Mississippi is leading the way this year in cracking down on businesses that hire illegal aliens.
The latest case involves the conviction of Hector Valdez-Loera, the owner of a concrete business in Madison, who employed at least two illegal aliens.
On Oct. 4, Valdez-Loera was sentenced to 12 months in prison and three years of supervised release on two counts of harboring an illegal alien for commercial advantage and private financial gain, according to the Justice Department. He was also ordered to pay a fine of $79,784.
While searching for an immigration fugitive, information led Immigration and Customs Enforcement (ICE) officers to Valdez-Loera’s business on April 13, 2017.
“Upon arrival, a number of the workers fled into the woods. Officers gave chase but [were] unable to apprehend the illegal alien fugitive,” stated the Justice Department.
“Valdez-Loera hired illegal aliens who either had Social Security numbers that did not exist or belonged to someone deceased. He failed to check E-Verify to determine legitimacy of his workers and referred to them as subcontractors, when they were, in fact, his employees. The investigation also revealed that Valdez-Loera provided his financial information to obtain housing for at least two of his illegal alien employees.”
The Southern District of Mississippi, which handled the case, is also heading up an investigation into meat processing plants that allegedly hired hundreds of illegal aliens.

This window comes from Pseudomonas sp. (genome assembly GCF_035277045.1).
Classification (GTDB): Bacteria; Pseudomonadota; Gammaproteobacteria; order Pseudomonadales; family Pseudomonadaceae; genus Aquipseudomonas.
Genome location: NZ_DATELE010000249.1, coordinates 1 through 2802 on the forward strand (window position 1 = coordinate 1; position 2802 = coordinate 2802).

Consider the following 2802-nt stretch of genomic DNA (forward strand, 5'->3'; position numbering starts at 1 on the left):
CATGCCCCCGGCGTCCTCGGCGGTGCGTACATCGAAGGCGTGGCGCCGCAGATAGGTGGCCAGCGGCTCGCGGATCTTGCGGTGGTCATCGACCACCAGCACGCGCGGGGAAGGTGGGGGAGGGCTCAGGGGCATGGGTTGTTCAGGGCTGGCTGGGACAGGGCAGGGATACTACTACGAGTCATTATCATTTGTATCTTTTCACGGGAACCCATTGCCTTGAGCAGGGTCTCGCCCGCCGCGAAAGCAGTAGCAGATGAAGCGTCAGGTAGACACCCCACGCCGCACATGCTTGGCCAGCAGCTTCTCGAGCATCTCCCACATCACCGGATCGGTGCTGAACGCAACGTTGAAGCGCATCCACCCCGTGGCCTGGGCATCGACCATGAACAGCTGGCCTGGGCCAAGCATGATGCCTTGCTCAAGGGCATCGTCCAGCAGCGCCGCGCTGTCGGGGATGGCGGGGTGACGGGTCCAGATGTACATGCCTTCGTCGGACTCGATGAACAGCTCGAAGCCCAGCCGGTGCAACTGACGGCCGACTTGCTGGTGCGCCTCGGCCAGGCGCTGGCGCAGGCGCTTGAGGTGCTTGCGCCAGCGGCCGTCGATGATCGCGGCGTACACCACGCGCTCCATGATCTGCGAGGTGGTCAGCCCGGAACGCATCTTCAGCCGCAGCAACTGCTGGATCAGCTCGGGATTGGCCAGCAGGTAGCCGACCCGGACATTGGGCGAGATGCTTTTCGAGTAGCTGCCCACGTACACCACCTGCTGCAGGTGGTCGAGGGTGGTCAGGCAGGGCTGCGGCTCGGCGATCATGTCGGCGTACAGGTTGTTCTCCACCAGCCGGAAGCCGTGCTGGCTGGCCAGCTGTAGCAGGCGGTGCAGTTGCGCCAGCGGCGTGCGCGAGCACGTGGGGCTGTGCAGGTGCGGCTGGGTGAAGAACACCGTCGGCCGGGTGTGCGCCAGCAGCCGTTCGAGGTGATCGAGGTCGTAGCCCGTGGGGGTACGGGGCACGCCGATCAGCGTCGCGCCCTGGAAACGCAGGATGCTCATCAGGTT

In August, Mississippi was home to the largest single-state bust of illegal workers, when ICE arrested 680 suspected illegal immigrants at seven separate meat processing plants. Almost the full staff of two of the sites were illegal aliens, according to a confidential informant who worked with ICE Homeland Security Investigations (HSI) agents.
The two companies—P H Foods Inc. and A & B Inc.—owned by the same Chinese man, hired about 300 illegal immigrants from Guatemala and Mexico, the informant told agents.
The informant said most of the illegal aliens used their real names and made-up Social Security numbers. Others used falsified documents or the stolen identities of U.S. citizens, according to court documents.
No employers or managers have been arrested yet, but the investigation is ongoing.
In 2017, as head of ICE, Tom Homan announced that the agency aimed to quadruple its worksite enforcement and that illegal workers should be arrested during worksite operations.